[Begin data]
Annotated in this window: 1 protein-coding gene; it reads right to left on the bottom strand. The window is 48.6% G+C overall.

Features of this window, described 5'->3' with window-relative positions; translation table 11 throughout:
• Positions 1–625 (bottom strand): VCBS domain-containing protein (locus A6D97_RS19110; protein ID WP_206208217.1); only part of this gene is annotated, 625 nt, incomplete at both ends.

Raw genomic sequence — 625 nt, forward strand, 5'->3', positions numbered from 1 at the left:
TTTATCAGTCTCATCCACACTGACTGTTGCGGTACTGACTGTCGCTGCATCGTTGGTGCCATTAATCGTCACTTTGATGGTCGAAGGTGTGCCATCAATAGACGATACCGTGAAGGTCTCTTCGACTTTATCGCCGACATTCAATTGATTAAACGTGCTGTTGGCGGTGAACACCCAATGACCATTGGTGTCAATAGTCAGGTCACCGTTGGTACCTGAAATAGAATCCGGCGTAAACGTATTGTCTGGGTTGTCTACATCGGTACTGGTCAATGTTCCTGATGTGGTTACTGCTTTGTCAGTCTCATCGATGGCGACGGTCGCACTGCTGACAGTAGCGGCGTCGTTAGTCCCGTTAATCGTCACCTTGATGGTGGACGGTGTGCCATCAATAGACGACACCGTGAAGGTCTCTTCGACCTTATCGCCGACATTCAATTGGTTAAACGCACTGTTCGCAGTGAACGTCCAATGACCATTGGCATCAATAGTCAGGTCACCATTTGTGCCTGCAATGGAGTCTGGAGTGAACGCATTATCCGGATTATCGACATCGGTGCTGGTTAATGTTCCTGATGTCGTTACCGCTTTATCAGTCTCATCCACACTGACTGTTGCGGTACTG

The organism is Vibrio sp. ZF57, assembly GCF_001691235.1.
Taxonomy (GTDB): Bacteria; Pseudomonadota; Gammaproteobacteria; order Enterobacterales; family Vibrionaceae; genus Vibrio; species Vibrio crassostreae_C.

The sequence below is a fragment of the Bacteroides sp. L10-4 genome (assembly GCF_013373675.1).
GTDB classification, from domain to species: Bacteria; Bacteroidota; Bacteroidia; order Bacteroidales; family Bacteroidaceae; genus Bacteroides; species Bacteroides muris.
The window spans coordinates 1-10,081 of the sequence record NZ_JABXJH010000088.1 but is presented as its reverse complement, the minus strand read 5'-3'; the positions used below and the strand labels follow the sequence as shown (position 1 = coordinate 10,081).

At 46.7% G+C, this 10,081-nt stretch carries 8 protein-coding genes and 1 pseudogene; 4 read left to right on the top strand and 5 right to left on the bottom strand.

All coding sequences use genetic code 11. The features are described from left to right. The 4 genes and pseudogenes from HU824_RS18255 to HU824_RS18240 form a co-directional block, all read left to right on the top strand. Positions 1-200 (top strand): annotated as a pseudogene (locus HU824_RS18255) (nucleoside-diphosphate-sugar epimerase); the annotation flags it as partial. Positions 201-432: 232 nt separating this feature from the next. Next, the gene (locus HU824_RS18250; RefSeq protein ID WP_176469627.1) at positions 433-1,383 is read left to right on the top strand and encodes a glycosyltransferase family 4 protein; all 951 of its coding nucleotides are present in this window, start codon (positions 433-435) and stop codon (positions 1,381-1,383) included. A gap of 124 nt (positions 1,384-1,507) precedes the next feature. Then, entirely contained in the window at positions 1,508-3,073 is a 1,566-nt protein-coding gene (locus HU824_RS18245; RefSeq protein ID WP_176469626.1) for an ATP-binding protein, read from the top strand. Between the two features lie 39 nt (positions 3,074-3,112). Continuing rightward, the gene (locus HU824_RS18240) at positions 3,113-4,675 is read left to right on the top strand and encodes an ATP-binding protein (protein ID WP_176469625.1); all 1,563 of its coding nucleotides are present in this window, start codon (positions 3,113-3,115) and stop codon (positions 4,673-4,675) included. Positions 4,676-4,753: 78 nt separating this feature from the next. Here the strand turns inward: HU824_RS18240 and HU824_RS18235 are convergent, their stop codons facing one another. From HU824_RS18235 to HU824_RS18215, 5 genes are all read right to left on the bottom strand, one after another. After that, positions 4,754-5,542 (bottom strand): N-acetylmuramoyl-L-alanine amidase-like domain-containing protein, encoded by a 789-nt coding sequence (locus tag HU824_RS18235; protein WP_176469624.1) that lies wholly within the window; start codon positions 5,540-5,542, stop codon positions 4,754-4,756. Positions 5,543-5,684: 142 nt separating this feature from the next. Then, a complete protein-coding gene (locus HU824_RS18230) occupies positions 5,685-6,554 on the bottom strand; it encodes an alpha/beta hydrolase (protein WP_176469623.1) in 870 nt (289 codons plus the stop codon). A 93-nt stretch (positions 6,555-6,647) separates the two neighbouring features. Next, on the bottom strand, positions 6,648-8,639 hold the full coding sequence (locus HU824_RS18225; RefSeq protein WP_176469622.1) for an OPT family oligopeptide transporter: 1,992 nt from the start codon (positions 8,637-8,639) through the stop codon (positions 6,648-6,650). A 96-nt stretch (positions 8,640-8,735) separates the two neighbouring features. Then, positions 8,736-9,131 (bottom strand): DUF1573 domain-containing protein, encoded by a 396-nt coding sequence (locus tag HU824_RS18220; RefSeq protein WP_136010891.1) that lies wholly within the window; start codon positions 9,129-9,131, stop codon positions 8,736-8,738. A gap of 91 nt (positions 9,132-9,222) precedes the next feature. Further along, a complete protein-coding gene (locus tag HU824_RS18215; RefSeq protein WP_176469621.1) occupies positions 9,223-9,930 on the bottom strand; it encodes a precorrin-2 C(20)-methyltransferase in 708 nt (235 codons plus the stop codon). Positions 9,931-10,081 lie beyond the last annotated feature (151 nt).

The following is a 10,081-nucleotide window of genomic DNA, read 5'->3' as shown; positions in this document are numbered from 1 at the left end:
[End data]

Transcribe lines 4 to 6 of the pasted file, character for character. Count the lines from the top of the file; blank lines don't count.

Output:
Raw genomic sequence — 625 nt, forward strand, 5'->3', positions numbered from 1 at the left:
TTTATCAGTCTCATCCACACTGACTGTTGCGGTACTGACTGTCGCTGCATCGTTGGTGCCATTAATCGTCACTTTGATGGTCGAAGGTGTGCCATCAATAGACGATACCGTGAAGGTCTCTTCGACTTTATCGCCGACATTCAATTGATTAAACGTGCTGTTGGCGGTGAACACCCAATGACCATTGGTGTCAATAGTCAGGTCACCGTTGGTACCTGAAATAGAATCCGGCGTAAACGTATTGTCTGGGTTGTCTACATCGGTACTGGTCAATGTTCCTGATGTGGTTACTGCTTTGTCAGTCTCATCGATGGCGACGGTCGCACTGCTGACAGTAGCGGCGTCGTTAGTCCCGTTAATCGTCACCTTGATGGTGGACGGTGTGCCATCAATAGACGACACCGTGAAGGTCTCTTCGACCTTATCGCCGACATTCAATTGGTTAAACGCACTGTTCGCAGTGAACGTCCAATGACCATTGGCATCAATAGTCAGGTCACCATTTGTGCCTGCAATGGAGTCTGGAGTGAACGCATTATCCGGATTATCGACATCGGTGCTGGTTAATGTTCCTGATGTCGTTACCGCTTTATCAGTCTCATCCACACTGACTGTTGCGGTACTG

The organism is Vibrio sp. ZF57, assembly GCF_001691235.1.